A tale of love and revenge, you naturally want to see how the story will progress for your in-game character. Along the way, helping drive the narrative, are a bunch of mini-games, little diversions to overcome before the next piece of story is revealed to you. Each of these games is a short little segment that requires using the touch screen, and here, diversity is the key ingredient. From throwing snowballs to shooting parachuting enemies out of the sky with a blowgun, to affectionate (yet perverse) petting in the dark, The Rub Rabbits! never has time to get dull.

The Rub Rabbits! embraces the Nintendo DS' touch screen capabilities, requiring you to play the entire game with the stylus. The mini-challenges the game tosses at you are very seldom within the realm of normality, so you'll need to suspend your disbelief and leave your penchant for verisimilitude at the door. You'll find yourself tapping, rubbing, and sliding in these mini-games, and some will even require you to turn the DS upside down or sideways. As mentioned, the games range from the normal (playing a piano ballad) to the odd (burying your friends in the snow to hide from a killer grizzly). Each seems to become wilder than the last, and fortunately, humor is one thing that aids The Rub Rabbits! in this crazy adventure.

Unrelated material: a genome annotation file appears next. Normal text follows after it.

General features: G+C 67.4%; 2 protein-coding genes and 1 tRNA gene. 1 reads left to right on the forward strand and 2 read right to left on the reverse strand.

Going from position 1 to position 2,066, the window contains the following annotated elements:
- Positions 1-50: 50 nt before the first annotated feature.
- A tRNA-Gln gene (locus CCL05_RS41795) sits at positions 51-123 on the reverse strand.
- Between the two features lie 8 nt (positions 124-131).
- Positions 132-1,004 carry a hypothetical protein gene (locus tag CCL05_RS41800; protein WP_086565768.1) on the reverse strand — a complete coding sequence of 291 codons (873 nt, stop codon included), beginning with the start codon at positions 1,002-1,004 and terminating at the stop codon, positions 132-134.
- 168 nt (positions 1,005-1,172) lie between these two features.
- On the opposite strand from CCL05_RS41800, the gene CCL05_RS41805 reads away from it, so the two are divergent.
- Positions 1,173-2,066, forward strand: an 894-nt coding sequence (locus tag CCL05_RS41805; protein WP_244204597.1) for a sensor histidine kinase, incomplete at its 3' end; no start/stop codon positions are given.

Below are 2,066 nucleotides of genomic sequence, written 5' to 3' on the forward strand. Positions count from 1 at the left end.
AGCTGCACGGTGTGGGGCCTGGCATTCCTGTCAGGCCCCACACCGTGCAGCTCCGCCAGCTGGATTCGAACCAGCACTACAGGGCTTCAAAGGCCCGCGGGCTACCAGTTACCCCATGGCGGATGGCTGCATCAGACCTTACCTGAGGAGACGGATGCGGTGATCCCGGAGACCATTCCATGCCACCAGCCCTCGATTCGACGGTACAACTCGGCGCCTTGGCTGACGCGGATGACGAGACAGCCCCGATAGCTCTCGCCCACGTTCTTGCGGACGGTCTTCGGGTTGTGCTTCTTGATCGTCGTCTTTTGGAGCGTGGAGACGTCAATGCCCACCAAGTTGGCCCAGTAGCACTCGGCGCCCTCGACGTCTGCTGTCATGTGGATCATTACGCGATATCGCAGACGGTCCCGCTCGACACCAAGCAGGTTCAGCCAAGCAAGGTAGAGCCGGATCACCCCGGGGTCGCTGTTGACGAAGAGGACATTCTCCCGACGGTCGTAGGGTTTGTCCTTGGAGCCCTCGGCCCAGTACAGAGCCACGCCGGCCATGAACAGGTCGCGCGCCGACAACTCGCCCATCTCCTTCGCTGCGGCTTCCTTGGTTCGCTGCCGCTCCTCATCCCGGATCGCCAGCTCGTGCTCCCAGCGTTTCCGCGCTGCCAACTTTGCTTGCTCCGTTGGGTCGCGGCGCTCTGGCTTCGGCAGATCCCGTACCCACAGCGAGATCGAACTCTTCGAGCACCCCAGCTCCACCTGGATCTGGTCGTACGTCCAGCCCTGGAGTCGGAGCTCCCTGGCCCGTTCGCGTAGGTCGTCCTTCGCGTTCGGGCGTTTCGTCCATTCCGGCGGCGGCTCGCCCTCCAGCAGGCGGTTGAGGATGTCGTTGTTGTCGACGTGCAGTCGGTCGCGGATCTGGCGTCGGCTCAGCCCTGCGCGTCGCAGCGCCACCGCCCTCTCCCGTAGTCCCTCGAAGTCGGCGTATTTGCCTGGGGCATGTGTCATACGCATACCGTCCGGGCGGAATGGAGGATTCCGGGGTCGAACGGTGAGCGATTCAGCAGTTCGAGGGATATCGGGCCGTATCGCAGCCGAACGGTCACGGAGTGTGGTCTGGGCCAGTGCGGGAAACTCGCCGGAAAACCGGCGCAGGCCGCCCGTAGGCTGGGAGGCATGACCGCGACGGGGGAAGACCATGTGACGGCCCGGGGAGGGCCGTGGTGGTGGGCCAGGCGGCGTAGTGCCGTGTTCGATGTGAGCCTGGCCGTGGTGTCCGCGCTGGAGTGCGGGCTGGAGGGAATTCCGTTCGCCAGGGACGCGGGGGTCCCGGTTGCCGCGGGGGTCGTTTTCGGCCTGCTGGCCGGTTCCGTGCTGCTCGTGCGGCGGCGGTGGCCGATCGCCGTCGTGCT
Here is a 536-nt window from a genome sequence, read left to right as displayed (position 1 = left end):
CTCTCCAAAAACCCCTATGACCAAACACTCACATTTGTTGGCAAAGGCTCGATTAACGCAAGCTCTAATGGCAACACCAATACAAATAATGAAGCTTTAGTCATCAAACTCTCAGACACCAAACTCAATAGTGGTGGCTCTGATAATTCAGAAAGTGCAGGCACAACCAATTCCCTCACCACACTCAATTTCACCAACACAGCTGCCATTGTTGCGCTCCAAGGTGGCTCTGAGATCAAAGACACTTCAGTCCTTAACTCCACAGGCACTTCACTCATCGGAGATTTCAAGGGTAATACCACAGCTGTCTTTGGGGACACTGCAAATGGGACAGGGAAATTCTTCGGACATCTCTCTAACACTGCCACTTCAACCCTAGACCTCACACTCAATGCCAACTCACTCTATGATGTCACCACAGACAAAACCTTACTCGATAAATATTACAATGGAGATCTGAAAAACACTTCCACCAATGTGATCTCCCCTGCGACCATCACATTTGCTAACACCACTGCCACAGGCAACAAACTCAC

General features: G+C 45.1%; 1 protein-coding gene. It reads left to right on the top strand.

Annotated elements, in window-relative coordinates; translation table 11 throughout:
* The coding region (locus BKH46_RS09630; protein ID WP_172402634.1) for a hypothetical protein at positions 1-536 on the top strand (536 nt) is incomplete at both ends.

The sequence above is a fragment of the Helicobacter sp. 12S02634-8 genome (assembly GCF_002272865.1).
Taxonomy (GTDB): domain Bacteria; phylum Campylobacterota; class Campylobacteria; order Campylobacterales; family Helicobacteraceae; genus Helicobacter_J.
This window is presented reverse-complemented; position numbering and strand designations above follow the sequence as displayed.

The Rub Rabbits! succeeds as a diversion from the video game norm, using a charming visual aesthetic, a unique presentation, and a control scheme that changes with each scene. The story itself is told in minimalist fashion, with usually just a few storybook stills describing the events leading up to the next mini-game. This works for the most part, but sometimes, you'll be hard-pressed to figure out how your character has gone from having an affectionate snowball fight with his girlfriend to outrunning killer robots in the next scene. You'll never be able to figure out what will happen next because the game tosses the absurd at you at almost every opportunity. The Rub Rabbits! starts out innocently enough, with your character trying to win the hand of a pretty girl, but soon devolves into a Saturday morning cartoon rife with impossibilities. In a way, that's where the charm of the title lies: it never takes itself too seriously, so you shouldn't, either.